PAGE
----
16. The system of claim 13 wherein said troughs are parallel and spaced-apart about equal distance.
17. The system of claim 13 wherein said troughs each include opposing side panels and said air outlets comprise elongated slots each of which are defined by an edge of said plate and a corresponding side panel of an adjacent trough.
18. The system of claim 13 wherein said air means includes an air distribution means extending into said enclosed framework.

1. Field of the Invention

The invention relates to plant growing systems and, more particularly, to the control of air in close proximity to growing plants.

2. Description of the Prior Art

In commercial horticulture, it is conventional to utilize large greenhouses for growing plants. This allows a grower to control air temperature and humidity in the greenhouse for optimizing plant growth.

With large operations, several greenhouses may be used each of which typically exceed 150 feet in length and 50 feet in width. In such cases, the volume of air to be conditioned per greenhouse exceeds 75,000 cubic feet. Obviously, the energy expended in cooling/heating and humidifying such a large volume of air space is very high and adversely affects profitability.

There is also the problem that different plants require different growing conditions. This conflicts with greenhouse versatility and oftentimes requires growers to make concessions and grow some plants under less than optimum conditions. Again, this negatively impacts on costs and profitability.


In its broadest terms, the invention seeks to control the air directly adjacent growing plants rather than the entire air space above the plants. This concept has particular applicability to elongated troughs containing a growing medium from which a plant will grow.

Typically, such troughs are supported in rows above ground upon a framework within a greenhouse. The invention contemplates enclosing the framework with sidewalls to create a plenum chamber. Air means provides conditioned air to the chamber which exits the chamber through the open area between troughs.

To direct the air past the side panels of each trough, and thereby past the leaves of plants growing therein, air deflector plates may be used. The plates partially cover the open areas and define air outlets from the chamber for the conditioned air.


FIG. 1 is a top plan view of the micro-climate growing system of the invention housed within a greenhouse.

FIG. 2 is a cross-sectional view taken along lines 2--2 of FIG. 1.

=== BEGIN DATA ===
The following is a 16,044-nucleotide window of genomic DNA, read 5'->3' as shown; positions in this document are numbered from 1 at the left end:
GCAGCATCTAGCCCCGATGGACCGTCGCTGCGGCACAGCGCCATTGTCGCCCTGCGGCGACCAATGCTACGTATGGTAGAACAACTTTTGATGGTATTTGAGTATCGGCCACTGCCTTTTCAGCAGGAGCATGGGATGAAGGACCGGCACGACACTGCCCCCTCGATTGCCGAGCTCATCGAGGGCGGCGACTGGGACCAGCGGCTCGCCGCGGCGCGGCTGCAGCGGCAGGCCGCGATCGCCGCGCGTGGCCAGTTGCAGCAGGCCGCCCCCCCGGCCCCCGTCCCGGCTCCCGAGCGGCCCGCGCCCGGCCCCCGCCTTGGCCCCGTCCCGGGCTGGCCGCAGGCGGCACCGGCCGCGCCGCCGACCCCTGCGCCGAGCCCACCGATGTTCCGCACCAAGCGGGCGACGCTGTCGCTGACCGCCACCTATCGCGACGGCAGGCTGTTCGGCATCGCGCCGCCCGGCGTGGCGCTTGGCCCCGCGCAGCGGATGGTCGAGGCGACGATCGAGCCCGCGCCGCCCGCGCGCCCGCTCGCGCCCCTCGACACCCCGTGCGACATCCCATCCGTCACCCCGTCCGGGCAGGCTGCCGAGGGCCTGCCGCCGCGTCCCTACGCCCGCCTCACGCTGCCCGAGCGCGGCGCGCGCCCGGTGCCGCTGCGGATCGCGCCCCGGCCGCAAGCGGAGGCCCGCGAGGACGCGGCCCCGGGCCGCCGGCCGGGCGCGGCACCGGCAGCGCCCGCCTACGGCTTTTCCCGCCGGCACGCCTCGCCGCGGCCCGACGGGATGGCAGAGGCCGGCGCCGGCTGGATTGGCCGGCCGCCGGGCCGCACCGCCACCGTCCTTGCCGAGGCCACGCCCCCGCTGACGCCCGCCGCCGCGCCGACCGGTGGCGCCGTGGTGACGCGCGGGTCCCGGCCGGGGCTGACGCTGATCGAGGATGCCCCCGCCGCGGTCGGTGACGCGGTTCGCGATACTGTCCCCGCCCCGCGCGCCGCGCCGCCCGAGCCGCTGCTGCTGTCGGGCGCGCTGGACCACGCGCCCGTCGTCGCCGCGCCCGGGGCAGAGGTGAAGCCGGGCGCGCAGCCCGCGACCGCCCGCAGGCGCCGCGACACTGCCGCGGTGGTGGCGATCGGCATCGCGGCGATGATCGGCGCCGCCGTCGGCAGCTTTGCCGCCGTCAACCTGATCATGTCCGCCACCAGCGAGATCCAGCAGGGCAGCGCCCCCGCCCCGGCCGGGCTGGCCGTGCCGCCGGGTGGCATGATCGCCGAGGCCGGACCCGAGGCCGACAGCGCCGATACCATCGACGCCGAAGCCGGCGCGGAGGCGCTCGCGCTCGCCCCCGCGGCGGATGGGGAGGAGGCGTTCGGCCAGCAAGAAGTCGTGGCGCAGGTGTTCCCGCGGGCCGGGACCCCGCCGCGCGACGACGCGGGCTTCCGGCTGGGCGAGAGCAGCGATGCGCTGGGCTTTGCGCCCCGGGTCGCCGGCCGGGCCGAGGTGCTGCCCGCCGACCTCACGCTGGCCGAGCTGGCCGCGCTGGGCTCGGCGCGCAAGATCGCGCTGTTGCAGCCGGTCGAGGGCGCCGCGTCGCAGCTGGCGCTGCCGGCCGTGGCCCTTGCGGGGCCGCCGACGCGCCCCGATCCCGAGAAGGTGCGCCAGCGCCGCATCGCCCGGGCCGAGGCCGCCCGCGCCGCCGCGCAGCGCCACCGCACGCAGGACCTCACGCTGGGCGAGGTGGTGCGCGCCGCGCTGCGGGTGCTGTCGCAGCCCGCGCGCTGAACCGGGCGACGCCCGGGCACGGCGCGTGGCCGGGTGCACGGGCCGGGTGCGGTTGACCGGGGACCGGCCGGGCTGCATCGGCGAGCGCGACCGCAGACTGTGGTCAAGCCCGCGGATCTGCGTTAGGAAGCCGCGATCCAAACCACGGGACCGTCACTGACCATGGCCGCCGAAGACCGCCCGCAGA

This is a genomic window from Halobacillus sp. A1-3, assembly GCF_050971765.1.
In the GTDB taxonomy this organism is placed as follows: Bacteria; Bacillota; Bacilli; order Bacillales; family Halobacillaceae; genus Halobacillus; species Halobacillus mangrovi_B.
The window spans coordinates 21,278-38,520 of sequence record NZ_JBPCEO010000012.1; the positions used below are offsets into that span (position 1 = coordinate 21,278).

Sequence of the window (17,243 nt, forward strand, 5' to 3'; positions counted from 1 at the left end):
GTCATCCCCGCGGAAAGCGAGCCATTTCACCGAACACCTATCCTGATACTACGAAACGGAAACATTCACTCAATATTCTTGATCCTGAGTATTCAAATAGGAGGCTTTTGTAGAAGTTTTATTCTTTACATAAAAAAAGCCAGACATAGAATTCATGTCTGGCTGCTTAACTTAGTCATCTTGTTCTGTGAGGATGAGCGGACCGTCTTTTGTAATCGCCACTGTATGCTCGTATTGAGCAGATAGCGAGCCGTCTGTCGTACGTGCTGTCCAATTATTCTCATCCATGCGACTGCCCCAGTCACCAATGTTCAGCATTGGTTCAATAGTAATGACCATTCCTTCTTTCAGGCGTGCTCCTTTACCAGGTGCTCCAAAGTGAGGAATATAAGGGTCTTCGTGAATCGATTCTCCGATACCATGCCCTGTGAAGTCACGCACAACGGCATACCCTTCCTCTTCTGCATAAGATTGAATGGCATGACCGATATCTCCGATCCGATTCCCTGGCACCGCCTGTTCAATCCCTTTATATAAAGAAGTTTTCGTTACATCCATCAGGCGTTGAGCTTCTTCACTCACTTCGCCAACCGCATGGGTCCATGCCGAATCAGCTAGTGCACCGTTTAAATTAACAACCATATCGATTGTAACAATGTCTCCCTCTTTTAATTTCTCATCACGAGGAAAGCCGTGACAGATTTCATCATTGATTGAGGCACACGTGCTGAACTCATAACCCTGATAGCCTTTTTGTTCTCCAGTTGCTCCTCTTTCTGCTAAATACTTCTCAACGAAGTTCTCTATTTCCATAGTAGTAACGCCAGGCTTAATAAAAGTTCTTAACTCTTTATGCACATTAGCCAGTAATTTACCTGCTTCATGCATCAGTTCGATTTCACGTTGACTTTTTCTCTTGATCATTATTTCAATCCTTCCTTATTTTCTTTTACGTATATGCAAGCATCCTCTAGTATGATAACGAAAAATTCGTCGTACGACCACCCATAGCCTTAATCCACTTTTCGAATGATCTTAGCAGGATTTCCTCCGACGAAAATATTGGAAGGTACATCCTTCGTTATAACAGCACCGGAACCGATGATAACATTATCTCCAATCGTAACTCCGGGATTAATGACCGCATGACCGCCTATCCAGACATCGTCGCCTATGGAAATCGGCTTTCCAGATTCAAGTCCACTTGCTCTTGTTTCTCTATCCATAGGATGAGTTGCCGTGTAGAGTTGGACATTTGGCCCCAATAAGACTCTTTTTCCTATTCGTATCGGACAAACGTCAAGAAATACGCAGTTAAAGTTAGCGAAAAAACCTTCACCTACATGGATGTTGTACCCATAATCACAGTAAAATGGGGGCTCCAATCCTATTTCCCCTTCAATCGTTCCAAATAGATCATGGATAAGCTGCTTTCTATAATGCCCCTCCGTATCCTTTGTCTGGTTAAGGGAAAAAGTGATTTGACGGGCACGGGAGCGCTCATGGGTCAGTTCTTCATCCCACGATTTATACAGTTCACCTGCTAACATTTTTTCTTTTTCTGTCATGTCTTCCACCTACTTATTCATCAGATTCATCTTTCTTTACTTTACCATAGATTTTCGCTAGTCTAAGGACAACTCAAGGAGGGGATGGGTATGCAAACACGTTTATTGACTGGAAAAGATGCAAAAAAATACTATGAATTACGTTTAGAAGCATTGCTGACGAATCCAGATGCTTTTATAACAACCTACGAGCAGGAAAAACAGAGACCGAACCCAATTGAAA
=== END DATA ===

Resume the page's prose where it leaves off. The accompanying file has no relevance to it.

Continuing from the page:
FIG. 3 is a cross-sectional view taken along lines 3--3 of FIG. 1.

FIG. 4 is a cross-sectional view taken along lines 4--4 of FIG. 3.

FIG. 5 is a cross-sectional view taken along lines 5--5 of FIG. 1.


With reference now to the drawings, FIGS. 1 and 2 show the overall micro-climate system 10 of the invention. The system is housed within a greenhouse 12 having a translucent roof enclosing a surrounding airspace 14. The greenhouse may include an exhaust means shown as exhaust fan 16. Other means such as roof vents, air turbines and louvered windows may also be used. An airspace temperature and humidity sensor 18 is located above the growing area to measure the condition of air as it flows past plants 20.

While other plant growing means may be utilized, the merits of the invention are most readily exemplified by reference to hydroponic growing techniques. The hydroponic system utilized herein is an adaptation of that described in U.S. Pat. No. 4,379,375 which is herein incorporated by reference.

With particular attention to FIGS. 3-5, a growing medium, such as nutrient solution 22, is pumped to U-shaped troughs 24. Each trough has an overall elongated straight shape with a generally U-shaped cross-section. The cross-section comprises opposing side panels 25 which are connected by a bottom wall 26. The open top 27 of each trough is defined by opposing inwardly facing bifurcated flanges 28. The flanges support a flexible strip 29 which carries small plant containers 30. Each container has bottom openings through which plant roots 31 extend into the nutrient solution.

The solution enters a distribution pipe 32 and flows through feeder lines 33 into each trough. A predetermined solution level is reached in the troughs which is sufficient to reach at least the bottom of each container 30. Solution overflow 34 discharges into collector trough 35 which directs the discharge into recycle tank 36. It is then mixed with fresh solution in mixer tank 37 and recycled back to the distribution pipe with pump 38.

The nutrient solution preferably continuously circulates through the troughs and its temperature and composition are carefully monitored. It is within the scope of the invention to control the solution temperature by heat exchange means well known in the art. Further, the solution composition and pH are controlled in accordance with the requirements of the plants being grown.